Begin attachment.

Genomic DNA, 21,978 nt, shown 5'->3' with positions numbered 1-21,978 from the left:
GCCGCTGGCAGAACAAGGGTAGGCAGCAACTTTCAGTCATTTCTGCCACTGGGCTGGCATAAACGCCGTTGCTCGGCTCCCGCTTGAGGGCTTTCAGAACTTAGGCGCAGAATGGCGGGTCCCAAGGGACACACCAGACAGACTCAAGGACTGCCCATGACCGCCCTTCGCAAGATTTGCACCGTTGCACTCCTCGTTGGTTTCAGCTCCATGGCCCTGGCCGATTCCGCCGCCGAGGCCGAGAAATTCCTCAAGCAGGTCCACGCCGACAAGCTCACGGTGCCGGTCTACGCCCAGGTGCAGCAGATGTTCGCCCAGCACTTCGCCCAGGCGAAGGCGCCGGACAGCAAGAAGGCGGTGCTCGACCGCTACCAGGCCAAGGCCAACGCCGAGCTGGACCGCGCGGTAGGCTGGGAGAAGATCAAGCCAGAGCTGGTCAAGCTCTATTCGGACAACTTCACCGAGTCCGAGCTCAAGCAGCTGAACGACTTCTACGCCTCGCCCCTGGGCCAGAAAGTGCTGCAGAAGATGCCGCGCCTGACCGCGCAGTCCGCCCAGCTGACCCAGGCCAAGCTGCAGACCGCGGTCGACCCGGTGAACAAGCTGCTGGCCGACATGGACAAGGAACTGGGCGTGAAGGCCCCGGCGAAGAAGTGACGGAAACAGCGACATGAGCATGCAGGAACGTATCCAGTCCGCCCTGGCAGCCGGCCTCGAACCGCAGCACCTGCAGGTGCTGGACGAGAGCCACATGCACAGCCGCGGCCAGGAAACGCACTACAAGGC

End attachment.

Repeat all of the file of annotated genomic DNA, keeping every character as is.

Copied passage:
Genomic DNA, 21,978 nt, shown 5'->3' with positions numbered 1-21,978 from the left:
GCCGCTGGCAGAACAAGGGTAGGCAGCAACTTTCAGTCATTTCTGCCACTGGGCTGGCATAAACGCCGTTGCTCGGCTCCCGCTTGAGGGCTTTCAGAACTTAGGCGCAGAATGGCGGGTCCCAAGGGACACACCAGACAGACTCAAGGACTGCCCATGACCGCCCTTCGCAAGATTTGCACCGTTGCACTCCTCGTTGGTTTCAGCTCCATGGCCCTGGCCGATTCCGCCGCCGAGGCCGAGAAATTCCTCAAGCAGGTCCACGCCGACAAGCTCACGGTGCCGGTCTACGCCCAGGTGCAGCAGATGTTCGCCCAGCACTTCGCCCAGGCGAAGGCGCCGGACAGCAAGAAGGCGGTGCTCGACCGCTACCAGGCCAAGGCCAACGCCGAGCTGGACCGCGCGGTAGGCTGGGAGAAGATCAAGCCAGAGCTGGTCAAGCTCTATTCGGACAACTTCACCGAGTCCGAGCTCAAGCAGCTGAACGACTTCTACGCCTCGCCCCTGGGCCAGAAAGTGCTGCAGAAGATGCCGCGCCTGACCGCGCAGTCCGCCCAGCTGACCCAGGCCAAGCTGCAGACCGCGGTCGACCCGGTGAACAAGCTGCTGGCCGACATGGACAAGGAACTGGGCGTGAAGGCCCCGGCGAAGAAGTGACGGAAACAGCGACATGAGCATGCAGGAACGTATCCAGTCCGCCCTGGCAGCCGGCCTCGAACCGCAGCACCTGCAGGTGCTGGACGAGAGCCACATGCACAGCCGCGGCCAGGAAACGCACTACAAGGC